Pigs were attributed status S when there was no presence of bacteria in the faecal samples and the OD% was below 20. Status I was assigned from the date when a pig was found to be bacteriologically positive until it was no longer positive by this testing method. Additionally, pigs were assigned to status I based on seroconversion. The beginning of the infectious period was set to two weeks prior to the recorded date of seroconversion [13, 14] and the duration was set to four weeks, assuming that a pig would shed Salmonella spp. within an average of four weeks. This average period was based on experimental data regarding duration of the shedding period [13, 15]. Thus, information was used from both tests in parallel for pig classification. Finally, status I was followed by status R and the pigs could return to status I if they were found to be culture positive later on during the study period. It was assumed that no pig would return to the susceptible status after being infected, because of the relative short life span of finisher pigs (after infection it takes around 112 days to clear the agent from the organs [14], and postweaned pigs are generally slaughtered before this time). The following describes a particular example of how the classification was performed: if a pig was shedding at a specific testing time, it was considered infectious in the nearest biweekly time step, until it became bacteriologically negative, after which it was considered a carrier (in the nearest biweekly time step). If a pig was serologically positive, in the presence of a negative culture, it was considered infected and therefore classified as infectious for at least four weeks, from the nearest biweekly time step prior the testing time. If an animal was bacteriologically and serologically negative, it was considered susceptible. Given that testing of piglets was restricted to bacteriology (which has low sensitivity) at the beginning of the followup period, some piglets infected by the sow could have been erroneously classified as susceptible. For this reason, the analysis in each cohort started at the time infected animals were first detected (by either serology or bacteriology).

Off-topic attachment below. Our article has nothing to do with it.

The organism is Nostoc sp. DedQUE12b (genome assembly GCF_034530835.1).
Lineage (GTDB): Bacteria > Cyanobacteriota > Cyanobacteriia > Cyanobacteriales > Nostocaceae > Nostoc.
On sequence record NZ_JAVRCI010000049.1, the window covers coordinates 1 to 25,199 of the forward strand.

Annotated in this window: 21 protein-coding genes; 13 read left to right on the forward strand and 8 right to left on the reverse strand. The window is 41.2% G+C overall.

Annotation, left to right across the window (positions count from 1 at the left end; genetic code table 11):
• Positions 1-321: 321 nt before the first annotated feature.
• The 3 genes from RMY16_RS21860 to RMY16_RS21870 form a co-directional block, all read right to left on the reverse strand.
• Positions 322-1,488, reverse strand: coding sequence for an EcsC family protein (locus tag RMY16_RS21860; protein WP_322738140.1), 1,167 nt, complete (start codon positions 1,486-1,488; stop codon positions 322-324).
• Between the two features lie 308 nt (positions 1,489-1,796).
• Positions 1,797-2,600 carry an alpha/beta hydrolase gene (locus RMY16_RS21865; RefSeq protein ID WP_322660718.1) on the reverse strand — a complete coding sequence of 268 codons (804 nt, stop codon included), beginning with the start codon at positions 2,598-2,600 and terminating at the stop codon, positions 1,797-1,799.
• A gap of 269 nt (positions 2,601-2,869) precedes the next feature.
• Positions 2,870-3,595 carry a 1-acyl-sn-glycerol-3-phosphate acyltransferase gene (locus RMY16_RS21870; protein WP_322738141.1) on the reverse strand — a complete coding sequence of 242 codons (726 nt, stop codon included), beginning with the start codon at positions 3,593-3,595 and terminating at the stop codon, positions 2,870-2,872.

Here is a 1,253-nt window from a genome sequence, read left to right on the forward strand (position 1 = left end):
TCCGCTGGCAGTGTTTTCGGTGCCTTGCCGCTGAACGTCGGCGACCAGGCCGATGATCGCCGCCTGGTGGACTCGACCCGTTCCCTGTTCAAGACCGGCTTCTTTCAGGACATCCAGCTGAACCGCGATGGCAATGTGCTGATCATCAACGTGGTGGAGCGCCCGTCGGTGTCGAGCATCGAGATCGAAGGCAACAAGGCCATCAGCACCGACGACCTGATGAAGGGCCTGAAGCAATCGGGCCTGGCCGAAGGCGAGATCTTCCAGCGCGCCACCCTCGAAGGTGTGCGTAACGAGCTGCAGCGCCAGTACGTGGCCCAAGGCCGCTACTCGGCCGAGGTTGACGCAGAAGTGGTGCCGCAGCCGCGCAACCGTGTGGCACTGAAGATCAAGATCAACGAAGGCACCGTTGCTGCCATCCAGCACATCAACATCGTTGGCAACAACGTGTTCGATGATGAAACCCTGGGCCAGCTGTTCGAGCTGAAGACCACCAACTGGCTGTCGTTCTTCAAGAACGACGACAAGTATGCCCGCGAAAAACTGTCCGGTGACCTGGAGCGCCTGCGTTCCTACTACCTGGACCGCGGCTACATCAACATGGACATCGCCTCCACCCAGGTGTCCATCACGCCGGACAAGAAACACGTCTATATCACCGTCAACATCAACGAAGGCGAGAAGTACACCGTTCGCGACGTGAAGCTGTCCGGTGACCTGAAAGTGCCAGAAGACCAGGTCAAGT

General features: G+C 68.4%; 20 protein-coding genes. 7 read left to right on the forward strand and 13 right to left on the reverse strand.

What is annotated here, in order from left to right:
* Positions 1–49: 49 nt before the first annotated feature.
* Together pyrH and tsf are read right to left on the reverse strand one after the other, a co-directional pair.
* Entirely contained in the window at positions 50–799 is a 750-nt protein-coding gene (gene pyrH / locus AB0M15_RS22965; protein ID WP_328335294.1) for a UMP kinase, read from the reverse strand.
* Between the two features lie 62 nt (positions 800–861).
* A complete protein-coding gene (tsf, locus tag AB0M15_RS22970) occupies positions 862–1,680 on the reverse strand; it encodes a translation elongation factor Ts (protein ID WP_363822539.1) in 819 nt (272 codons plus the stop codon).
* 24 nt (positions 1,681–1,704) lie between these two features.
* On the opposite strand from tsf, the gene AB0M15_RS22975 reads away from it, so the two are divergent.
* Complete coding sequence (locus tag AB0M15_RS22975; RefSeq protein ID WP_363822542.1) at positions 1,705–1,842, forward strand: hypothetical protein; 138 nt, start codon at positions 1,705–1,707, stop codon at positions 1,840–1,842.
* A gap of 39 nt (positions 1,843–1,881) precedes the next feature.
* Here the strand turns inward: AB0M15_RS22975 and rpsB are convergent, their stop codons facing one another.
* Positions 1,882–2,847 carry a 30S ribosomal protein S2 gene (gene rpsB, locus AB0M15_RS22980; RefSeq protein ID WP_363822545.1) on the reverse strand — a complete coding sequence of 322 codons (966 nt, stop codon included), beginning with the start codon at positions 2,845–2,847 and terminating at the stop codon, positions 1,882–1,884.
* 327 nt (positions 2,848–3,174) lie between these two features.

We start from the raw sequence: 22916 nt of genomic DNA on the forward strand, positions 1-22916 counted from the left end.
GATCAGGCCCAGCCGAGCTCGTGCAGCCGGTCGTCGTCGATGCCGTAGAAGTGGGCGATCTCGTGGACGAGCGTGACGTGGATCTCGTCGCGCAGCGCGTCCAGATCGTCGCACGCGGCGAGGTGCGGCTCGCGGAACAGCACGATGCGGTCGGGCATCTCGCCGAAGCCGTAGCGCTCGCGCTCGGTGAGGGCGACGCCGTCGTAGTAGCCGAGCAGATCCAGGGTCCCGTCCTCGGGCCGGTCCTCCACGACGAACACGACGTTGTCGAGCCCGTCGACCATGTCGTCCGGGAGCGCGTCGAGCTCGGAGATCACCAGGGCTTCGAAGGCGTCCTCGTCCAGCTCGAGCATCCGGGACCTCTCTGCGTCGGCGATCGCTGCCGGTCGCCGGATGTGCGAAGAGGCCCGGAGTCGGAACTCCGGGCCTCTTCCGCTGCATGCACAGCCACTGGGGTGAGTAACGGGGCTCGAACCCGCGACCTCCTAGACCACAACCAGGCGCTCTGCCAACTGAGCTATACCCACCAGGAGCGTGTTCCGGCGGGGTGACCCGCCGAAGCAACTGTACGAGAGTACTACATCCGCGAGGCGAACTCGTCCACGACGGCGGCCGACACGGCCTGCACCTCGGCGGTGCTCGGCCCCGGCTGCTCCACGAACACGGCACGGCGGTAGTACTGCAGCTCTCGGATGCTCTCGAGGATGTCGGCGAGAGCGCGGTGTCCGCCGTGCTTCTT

Estimation of the transmission parameters
Conventionally, transmission parameters of infectious disease, including Salmonella spp., in swine herds [14, 16–21] are estimated using regression models. These are often based on data describing the prevalence of that disease in the country or region to which the particular study refers. As suggested in some studies [5, 22, 23], we first applied a stochastic SIR models in the form of Generalised Linear Models (GLMs) in order to estimate the three transmission parameters. However, preliminary results (not reported here) suggested the presence of overdispersion in the GLMs, hinting towards unobserved sources of variation in the data such as cohort heterogeneity. Instead, we here report a framework for stochastic SIR models which i) extends the current GLM framework by including random effects, ii) is implemented using a Bayesian approach thus allowing incorporation of prior information (such as the sensitivity of Salmonella tests), iii) explicitly estimates the probability of not detecting infectious animals due to test sensitivity and iv) incorporates all sources of uncertainty/variation thus obtaining more realistic estimates of transmission parameters. As suggested by some authors [5], the inclusion of random effects automatically accounts for overdispersion by inflating the variance of the response variable while at the same time allowing for cohort heterogeneity.